Reimplemented in BView, BTabView, BWindow, BDirectWindow, BTextView, BMenu, BAlert, BAbstractSpinner, BApplication, BListView, BMenuBar, BLooper, BControl, BButton, BTextControl, BColorControl, BMenuField, BDragger, BScrollBar, BPictureButton, BBox, BChannelControl, BScrollView, BOutlineListView, BRadioButton, BCheckBox, BStringView, and BPopUpMenu.

◆ FilterList()

BList * BHandler::FilterList ( )

Return a pointer to the list of filters.

Returns
A pointer to the list of filters. Do not manipulate the list of filters directly, but use the methods provided by this class, in order to maintain internal consistency.
See also
AddFilter()
RemoveFilter()
SetFilterList().
Since
BeOS R3

◆ GetSupportedSuites()

status_t BHandler::GetSupportedSuites ( BMessage data)
virtual

◆ Instantiate()

BArchivable * BHandler::Instantiate ( BMessage data)
static

Static method to instantiate a handler from an archived message.

Returns
A pointer to the instantiated handler, or NULL if the data is not a valid archived BHandler object.
See also
BHandler(BMessage* data)
Since
BeOS R3

◆ IsWatched()

bool BHandler::IsWatched ( ) const

Check if there are any observers watching this handler.

Since
BeOS R5

◆ LockLooper()

bool BHandler::LockLooper ( )

Lock the looper associated with this handler.

Returns
true if the looper is locked, false if there was an error acquiring the lock.
See also
LockLooperWithTimeout()
UnlockLooper()
Since
BeOS R4

◆ LockLooperWithTimeout()

status_t BHandler::LockLooperWithTimeout ( bigtime_t  timeout)

Lock the looper associated with this handler, with a time out value.

Parameters
timeoutThe time to wait for acquiring the lock in microseconds. You may also use B_INFINITE_TIMEOUT, in which this method will wait as long as it takes to acquire the lock.
Returns
A status code.
Return values
B_OKLocking succeeded.
B_BAD_VALUEThis handler is not associated with a looper (anymore).
B_TIMED_OUTThe time specified in timeout has passed without locking the looper.
See also
LockLooper()
UnlockLooper()
Since
BeOS R4

◆ Looper()

BLooper * BHandler::Looper ( ) const

Return a pointer to the looper that this handler is associated with.

Returns
If the handler is not yet associated with a looper, it will return NULL.
See also
BLooper::AddHandler()
LockLooper()
Since
BeOS R3

◆ MessageReceived()

void BHandler::MessageReceived ( BMessage message)
virtual

Handle message that has been received by the associated looper.

This method is reimplemented by subclasses. If the messages that have been received by a looper pass through the filters, then they end up in the MessageReceived() methods.

The example below shows a very common way to handle message. Usually, this involves parsing the BMessage::what constant and then perform an action based on that.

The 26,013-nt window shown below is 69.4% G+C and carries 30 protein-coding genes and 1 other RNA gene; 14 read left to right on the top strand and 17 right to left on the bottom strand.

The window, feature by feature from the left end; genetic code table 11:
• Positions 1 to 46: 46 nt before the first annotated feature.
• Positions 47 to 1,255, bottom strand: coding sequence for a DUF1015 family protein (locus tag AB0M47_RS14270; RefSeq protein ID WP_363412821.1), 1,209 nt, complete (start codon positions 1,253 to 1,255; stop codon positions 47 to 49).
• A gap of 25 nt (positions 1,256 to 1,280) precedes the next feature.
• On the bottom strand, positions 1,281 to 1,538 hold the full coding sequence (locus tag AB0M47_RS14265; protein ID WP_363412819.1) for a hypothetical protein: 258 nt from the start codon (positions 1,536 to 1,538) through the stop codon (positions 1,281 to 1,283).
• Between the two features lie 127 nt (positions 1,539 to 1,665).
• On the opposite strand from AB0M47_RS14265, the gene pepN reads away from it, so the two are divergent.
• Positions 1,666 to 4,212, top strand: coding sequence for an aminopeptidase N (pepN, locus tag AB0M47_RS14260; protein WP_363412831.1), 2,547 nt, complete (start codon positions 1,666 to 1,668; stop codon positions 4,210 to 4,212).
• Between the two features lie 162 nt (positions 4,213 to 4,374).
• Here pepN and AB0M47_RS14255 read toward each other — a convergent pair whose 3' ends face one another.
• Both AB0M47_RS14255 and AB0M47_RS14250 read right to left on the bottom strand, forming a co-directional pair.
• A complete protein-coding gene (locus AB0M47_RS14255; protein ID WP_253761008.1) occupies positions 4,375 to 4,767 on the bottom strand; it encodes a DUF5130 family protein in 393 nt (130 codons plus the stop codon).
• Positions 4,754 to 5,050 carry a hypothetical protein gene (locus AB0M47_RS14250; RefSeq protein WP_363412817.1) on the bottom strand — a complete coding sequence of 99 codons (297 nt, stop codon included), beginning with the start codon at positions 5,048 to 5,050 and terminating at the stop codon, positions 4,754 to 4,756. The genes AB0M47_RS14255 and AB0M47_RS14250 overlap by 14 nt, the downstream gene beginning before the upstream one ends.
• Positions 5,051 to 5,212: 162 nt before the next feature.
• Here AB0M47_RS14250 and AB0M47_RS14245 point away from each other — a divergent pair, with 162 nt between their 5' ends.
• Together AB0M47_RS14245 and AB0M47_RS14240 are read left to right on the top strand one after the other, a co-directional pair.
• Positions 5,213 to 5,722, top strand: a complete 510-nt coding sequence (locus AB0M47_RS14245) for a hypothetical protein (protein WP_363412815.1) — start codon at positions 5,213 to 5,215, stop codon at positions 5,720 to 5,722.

void
ShowImageApp::MessageReceived(BMessage *message)
{
switch (message->what) {
case MSG_FILE_OPEN:
fOpenPanel->Show();
break;
case B_CANCEL:
// File open panel was closed,
// start checking count of open windows.
StartPulse();
break;
default:
// We do not handle this message, pass it on to the base class.
break;
}
}

If your handler cannot process this message, you should pass it on to the base class. Eventually, it will reach the base implementation, which will reply with B_MESSAGE_NOT_UNDERSTOOD.

Attention
If you want to keep or manipulate the message, have a look at BLooper::DetachCurrentMessage() to receive ownership of the message.
Parameters
messageThe message that needs to be handled.
Since
BeOS R3

Reimplemented in BView, BTabView, BWindow, BOutlineListView, BTextView, BDirectWindow, BAlert, BTextControl, BMenu, BMenuBar, BAbstractSpinner, BListView, BButton, BApplication, BStringView, BLooper, BPictureButton, BBox, BColorControl, BControl, BChannelControl, BDragger, BScrollBar, BMenuField, BScrollView, BOptionPopUp, BCheckBox, BRadioButton, and BPopUpMenu.

◆ Name()

const char * BHandler::Name ( ) const

Return the name of this handler.

See also
SetName()
Since
BeOS R3

◆ NextHandler()

BHandler * BHandler::NextHandler ( ) const

Return the next hander in the chain to which the message is passed on.

See also
SetNextHandler()
Since
BeOS R3

◆ RemoveFilter()

bool BHandler::RemoveFilter ( BMessageFilter filter)
virtual

Remove filter from the filter list.

If the handler is associated with a looper, this looper needs to be locked in order for this operation to succeed.

Note that the filter is not deleted, merely removed from the list. You need to take care of the memory yourself.

Returns
true if the filter was in the filter list and is removed, false if the filter was not found in the filter list.
See also
AddFilter()
FilterList()
Since
BeOS R3

◆ ResolveSpecifier()

BHandler * BHandler::ResolveSpecifier ( BMessage message,
int32  index,
BMessage specifier,
int32  what,
const char *  property 
)
virtual

Determine the proper handler for a scripting message.

Parameters
messageThe scripting message to determine the handler.
indexThe index of the specifier.
specifierThe message which contains the specifier.
whatThe 'what' field of the specifier message.
propertyThe name of the target property.
Returns
A pointer to the proper BHandler for the given scripting message.
Since
BeOS R3

Reimplemented in BView, BWindow, BTabView, BListView, BMenu, BScrollBar, BDirectWindow, BLooper, BTextView, BAlert, BScrollView, BButton, BPictureButton, BMenuField, BTextControl, BOutlineListView, BColorControl, BControl, BMenuBar, BCheckBox, BApplication, BStringView, BBox, BDragger, BAbstractSpinner, BRadioButton, BChannelControl, and BPopUpMenu.

◆ SendNotices()

void BHandler::SendNotices ( uint32  what,